Best interests of children within a family seeking asylum
By Danielle Cohen Immigration Law Solicitor LinkedinDanielle Cohen has over 20 years of experience as a lawyer and a reputation for offering professional, honest and expert advice.
In the course of our work we assist families with children in claiming asylum in the United Kingdom. As a signatory to the International Conventions the UK is bound by Article 3 which stipulates that the best interests of children must be a primary concern in making decisions that may affect them. A legislative measure introduced to implement the UK’s obligations under this Article is that section 55 of the Borders, Citizenship & Immigration Act 2009 which places a duty on the Secretary of State and officers acting on her behalf to have regard to the need to safeguard and promote the welfare of children in the discharge of various functions relating to immigration customs, nationality and asylum. The UNHCR audit examined how existing UK procedures facilitate the ability of Home Office staff to make asylum and immigration decisions with these duties in mind. The key findings of this audit were that individual Home Office officers actively identified the issues relevant to the welfare and best interests of children in asylum seeking families, and those families move through the asylum procedure as a result of this identification, undertaking actions with these interests in mind. However, there were instances where despite the proactivity of the Home Office staff in making referrals, the response from the local authority was lacking.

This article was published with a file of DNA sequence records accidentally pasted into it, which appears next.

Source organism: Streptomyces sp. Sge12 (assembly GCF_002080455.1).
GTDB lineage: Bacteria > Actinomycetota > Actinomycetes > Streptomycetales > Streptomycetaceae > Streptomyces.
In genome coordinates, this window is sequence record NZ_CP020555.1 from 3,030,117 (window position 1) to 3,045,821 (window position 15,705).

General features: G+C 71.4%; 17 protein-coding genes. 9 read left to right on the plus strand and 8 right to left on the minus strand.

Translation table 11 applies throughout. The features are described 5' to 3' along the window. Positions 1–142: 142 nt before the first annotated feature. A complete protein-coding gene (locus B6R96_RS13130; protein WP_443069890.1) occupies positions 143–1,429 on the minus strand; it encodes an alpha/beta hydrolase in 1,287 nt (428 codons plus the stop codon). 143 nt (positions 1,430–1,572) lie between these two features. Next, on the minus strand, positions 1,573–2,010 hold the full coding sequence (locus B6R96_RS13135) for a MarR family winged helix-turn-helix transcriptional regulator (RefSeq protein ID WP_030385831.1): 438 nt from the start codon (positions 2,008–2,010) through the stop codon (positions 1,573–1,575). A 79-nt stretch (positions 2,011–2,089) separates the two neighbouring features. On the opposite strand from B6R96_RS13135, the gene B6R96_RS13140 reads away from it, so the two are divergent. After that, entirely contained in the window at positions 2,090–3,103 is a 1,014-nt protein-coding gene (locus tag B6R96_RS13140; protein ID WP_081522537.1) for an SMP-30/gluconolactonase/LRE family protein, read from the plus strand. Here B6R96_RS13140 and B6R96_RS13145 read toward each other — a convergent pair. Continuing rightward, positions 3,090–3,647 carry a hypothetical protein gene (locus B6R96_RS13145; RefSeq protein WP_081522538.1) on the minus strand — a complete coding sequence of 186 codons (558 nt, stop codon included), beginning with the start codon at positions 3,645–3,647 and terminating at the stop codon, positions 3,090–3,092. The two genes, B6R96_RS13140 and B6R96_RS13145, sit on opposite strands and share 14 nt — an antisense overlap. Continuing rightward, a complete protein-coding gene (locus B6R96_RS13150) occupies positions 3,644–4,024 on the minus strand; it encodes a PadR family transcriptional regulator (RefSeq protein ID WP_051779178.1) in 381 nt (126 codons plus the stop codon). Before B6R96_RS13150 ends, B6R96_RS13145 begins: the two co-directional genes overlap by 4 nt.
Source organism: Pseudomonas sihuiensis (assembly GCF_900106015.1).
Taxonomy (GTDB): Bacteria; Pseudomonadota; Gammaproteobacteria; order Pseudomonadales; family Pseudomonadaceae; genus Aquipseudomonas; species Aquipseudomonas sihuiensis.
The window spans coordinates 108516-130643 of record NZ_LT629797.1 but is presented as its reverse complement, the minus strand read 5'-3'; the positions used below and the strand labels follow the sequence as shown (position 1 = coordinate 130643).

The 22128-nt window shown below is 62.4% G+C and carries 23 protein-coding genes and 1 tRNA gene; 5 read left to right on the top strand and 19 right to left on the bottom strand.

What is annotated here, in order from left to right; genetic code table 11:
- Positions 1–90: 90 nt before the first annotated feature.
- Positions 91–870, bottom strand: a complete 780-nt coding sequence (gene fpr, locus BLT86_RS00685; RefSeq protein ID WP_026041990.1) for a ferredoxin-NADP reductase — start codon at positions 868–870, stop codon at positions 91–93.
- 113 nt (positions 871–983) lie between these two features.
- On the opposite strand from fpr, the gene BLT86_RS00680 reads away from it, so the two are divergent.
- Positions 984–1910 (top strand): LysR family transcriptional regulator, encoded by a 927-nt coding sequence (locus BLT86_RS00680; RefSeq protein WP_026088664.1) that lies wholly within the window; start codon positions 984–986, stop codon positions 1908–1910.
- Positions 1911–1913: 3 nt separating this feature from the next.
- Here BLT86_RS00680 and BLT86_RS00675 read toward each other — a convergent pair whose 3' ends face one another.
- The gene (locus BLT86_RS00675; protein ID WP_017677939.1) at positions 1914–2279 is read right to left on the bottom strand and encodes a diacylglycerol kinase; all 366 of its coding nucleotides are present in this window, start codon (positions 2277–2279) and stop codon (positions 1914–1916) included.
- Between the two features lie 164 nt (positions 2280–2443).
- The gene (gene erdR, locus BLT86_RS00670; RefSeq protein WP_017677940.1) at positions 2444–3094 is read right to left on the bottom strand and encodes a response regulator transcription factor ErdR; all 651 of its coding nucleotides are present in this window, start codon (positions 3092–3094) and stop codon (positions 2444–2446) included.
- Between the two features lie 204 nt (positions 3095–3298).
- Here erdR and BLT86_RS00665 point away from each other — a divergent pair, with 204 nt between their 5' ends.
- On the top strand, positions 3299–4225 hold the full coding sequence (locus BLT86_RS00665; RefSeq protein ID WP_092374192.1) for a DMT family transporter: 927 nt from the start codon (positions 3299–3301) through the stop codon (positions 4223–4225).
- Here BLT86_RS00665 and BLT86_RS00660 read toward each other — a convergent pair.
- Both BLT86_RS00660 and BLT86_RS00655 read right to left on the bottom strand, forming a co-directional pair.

In representing the best interests of children we, at Danielle Cohen Solicitors collect information from all sources and our work consists of ongoing assessments of the child’s best interests. It is vital for us to assess what is the interest and what are the difficulties and long term prospects for the child. The process of information collection, a process which begins the moment we are instructed by the child or by the family, is child centred and gender sensitive and to the best of our ability, depending on the child’s age, we try to guarantee the child’s participation in the process. The information we gather must be factual and credible and confidentiality is important. We try to obtain, if age appropriate, oral evidence both from the parents, and from the children if appropriate. We obtain evidence from social services, from psychologists, from the medical profession, from country experts, from schools and in our representations we emphasise the need to protect the safety of the child, identify the child’s development rights and identify situations of vulnerability. At present we are representing two minor Albanian children together with their mother in an appeal against a refusal of an application made by her previous representatives. One of the young children has been the subject of care proceedings and the other has serious learning difficulties. Part of our argument is that the children and the mother cannot return to Albania as it will not be in the best interest of the children.